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Logics and Models of Concurrent Systems

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Advanced Science Institutes Series

A series presenting the results of activities sponsored by the NA TO Science Committee,
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Series F: Computer and Systems Sciences Vol. 13

Page 246


Example: Consider [P II Q II R] declared by:

process P; int x; boo) c; process Q
proc pr begin call end

begin x:=x+1; c:= -c;
when c:skip end

begin x:=O;c:= true end

process R
begin call P.qr end

We sketch the proof of { true} [P II Q II R] {x=l}.
Only application of the external request rule between Q and P, and the Iff of PIp: at('w')

over pr.body is shown. The following proof outlines are used:

. process Q
process P; mt .x; boo) c {h=O} begin

proc pr begm h:=1> < h:=1; call >
{1i=1 A x=O} x:=x+1; c:=-c {x=1 A 1i=1}end {h=1}

'W': when c: skip end {x=1}
< end {x=h}
proc qr begin c: = - c end

{1i=O} begin x:=O; c:= true end {x=li}

GI == h=1i A pr'inc ~ h

PIp == MIp A (at(pr): x=O A Ii = 1) A (after(pr): x=l) A (at('w'): x=l A h=l)

MIp == x=1i

In order to apply the external request rule for call, its three clauses need to be checked:

first clause: {h=O A x=1i A h=li. A pr'inc ,..h }

h:=1. pr'inc'= pr'inc+1' h:=1
SI" , TI[%]

{h=1 A A=1 A x=O A h=A A pr'inc ,.. h }
P;- A PI:at(pr)[%] A GI '

which is clearly correct.

second clause: {x=O A 1i=1} x:=x+1; c:= ~c; when c: skip end {x=l}

third clause: {h=l A x=l A h=1i A pr'inc ~ h}

~. pr'inc'= pr'inc-1' skip
T2[%]" , S2

{h=l A x=1i A h=1i A pr'inc ~ h}

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IFf of PI: at('w') over pr.body, with p = atCW') and S = pr.body:
INV(p,S) requires proof of

{x=l A h=l A x=O A h=lA .. ·ts fX=lJ
p('1i:l') A PI: at(pr)


x=l A h=l A x=l A h=l A b=h A pr'ine ~ h ,. 2

with PI' = at('w'): P A PI:at('W') A GI Apr me '"

This proof is trivial indeed:

{false} x:=x+l; c:=-c; {false} when c: skip end {x=l} is obviously a valid proof outline,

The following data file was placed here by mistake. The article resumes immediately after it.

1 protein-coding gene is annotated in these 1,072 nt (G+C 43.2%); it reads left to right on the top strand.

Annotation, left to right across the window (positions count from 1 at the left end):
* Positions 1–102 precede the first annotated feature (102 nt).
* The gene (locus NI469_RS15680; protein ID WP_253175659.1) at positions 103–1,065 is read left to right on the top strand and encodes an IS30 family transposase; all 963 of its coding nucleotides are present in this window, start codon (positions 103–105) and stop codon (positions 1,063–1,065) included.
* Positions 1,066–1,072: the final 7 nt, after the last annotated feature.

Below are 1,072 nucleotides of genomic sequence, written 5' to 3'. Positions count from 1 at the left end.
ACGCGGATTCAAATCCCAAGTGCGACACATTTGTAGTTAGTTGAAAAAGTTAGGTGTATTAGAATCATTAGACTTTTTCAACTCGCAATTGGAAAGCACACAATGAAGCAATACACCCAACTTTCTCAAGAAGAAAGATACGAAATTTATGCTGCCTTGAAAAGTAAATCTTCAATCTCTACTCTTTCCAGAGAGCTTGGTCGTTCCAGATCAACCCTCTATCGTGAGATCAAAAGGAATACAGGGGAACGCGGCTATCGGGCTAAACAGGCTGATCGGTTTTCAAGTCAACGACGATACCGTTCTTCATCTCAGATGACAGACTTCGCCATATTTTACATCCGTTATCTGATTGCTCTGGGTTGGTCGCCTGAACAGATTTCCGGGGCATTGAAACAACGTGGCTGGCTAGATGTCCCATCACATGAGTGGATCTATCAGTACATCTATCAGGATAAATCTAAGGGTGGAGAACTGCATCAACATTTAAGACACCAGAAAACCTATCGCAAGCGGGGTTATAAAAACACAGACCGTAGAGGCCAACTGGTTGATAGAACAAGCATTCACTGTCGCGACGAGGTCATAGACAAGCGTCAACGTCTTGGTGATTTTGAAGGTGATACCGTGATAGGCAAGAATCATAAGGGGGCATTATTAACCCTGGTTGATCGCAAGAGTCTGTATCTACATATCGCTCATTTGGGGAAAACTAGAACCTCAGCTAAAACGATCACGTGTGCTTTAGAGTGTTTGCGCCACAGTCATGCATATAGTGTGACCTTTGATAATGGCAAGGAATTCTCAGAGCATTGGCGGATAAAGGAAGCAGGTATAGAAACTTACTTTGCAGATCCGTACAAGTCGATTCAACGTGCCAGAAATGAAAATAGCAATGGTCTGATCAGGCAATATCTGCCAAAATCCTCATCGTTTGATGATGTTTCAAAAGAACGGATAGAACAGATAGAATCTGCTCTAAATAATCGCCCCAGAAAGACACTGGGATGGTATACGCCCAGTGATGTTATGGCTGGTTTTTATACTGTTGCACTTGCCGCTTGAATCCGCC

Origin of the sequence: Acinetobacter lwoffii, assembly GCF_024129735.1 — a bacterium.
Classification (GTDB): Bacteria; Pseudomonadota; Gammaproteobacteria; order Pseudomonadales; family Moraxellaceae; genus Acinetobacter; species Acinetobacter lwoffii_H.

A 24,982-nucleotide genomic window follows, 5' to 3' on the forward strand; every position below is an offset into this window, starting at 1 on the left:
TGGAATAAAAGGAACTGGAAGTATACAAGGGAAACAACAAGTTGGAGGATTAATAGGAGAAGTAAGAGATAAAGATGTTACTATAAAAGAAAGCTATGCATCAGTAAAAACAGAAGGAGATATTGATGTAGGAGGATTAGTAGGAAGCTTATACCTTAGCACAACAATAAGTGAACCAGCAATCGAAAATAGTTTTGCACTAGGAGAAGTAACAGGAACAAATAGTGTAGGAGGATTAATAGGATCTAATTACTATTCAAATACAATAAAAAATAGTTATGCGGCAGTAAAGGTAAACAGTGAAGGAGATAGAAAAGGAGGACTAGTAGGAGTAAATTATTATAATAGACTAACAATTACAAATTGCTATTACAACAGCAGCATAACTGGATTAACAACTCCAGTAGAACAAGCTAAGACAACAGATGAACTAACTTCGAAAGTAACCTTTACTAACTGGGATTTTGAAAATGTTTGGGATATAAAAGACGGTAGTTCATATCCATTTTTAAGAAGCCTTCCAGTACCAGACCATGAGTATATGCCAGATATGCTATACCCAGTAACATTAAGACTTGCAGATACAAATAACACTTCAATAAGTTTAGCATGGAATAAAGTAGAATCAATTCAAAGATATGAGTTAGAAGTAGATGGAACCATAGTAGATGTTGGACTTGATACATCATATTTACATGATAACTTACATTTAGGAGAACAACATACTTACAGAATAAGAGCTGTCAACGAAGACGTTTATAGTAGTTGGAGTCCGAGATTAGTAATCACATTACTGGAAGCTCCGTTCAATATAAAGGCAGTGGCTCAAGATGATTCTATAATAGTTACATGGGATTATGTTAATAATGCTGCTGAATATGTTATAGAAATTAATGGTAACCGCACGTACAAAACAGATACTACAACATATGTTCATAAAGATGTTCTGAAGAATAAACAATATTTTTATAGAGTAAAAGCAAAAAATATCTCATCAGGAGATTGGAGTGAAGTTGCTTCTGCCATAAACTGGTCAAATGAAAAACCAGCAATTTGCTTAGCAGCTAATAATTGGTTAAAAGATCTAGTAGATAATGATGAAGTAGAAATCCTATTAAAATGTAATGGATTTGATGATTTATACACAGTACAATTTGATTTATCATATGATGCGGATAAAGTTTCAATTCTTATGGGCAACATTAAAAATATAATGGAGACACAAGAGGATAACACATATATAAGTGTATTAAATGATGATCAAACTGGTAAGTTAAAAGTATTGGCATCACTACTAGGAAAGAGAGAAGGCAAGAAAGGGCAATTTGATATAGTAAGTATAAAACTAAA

because the first clause of the when rule requires proving {false 1\ c} skip {x= I}, and the
second and third clause are equally trivial, PI' being false.

A nontrivial example, the dutch national torus, has been given in [GdeRR02] and is

reproduced in the appendix; the problem, "inspired by the Dutch National Flag", originally

appeared in Dijkstra's [EWD 608] in a version written in CSP.

A correctness proof of a distributed priority queue has been given in [GdeRRol], concerning

a program given in Brinch Hansen's original DP article [BH]. When trying to prove this

program an error was discovered, which was subsequently mended.

6. References


[Apt 1]

Utrecht, "Christmas holidays 84/85"

ADA, The Programming Language ADA Reference Manual, LNCS 155


Apt, K.R., Ten Years of Hoare's Logic - Part I, Toplas 3 (1981),


Page 492


Now, clearly 8 is not a legal statification of 8 j in general, since it
refers to elements from E - E j . However, this can be fixed as follows.
Output elements in E - Ej are simply eliminated, and for each input ele-
ment e therein one finds a k with e E Ek, and modifies the two copies of
8, that of Ek and that of Ej, so that the former, whenever e is sensed,
outputs a new item e' to Mj, in whose copy of 8 each e is replaced by e'.
In this way M j can sense the input event e even though it can be directly
sensed only by Mk • The resulting statecharts, call them 8f, ... , 8:, are
now legel behavioral specifications of the M j , in the sense that their or-
thogonal product is equivalent to 8. Moreover, the 87 are on the same
horizontal level of detail as 8. These 87, therefore, conform to the def-
inition of the preliminary description of S,eHl), see Fig. 12, and hence,
in principle, we have answered question (2). However, we clearly do not
recommend that one stop here; the result will be an exponentially grow-
ing behavioral specification, not to mention its complete detachment from
any naturalness involved in the implementation refinement of M into the
Mj. Rather, one should work on the 87, simplifying and changing them
to reflect the intended behavior of the Mj. In this sense, the only useful
role 87 can play, is that of a starting point leading to the desired Sj, the
final behavioral specification of Mj.

Actually, we feel that it is worthwhile to search for good transforma-
tions for weeding out portions of 87 not really relevant to Mj, using the
difference between E and Ej, and S itself as directives. Such transforma-
tions, certain simple examples of which come immediately to mind, should
be required to preserve equivalence of the behavior, modulu the transition
from E to E j .

The equivalence problem for reactive behavioral specifications, and in
particular equivalence-preserving transformations of statecharts, seems to
be an important area for future research. Satisfactory and useful results
in this direction can help turn the magic square from a model of system
development, which is the way we have tried to portray it here, into a de-
tailed methodology, or prescription, a line we have not yet tried to pursue.


The contents of this paper owe IDuch to IDany colleagues and authors.
In particular, we have been influenced by several ideas found in the work
of M. Alford, L. Lamport and D. Parnas.

Page 493


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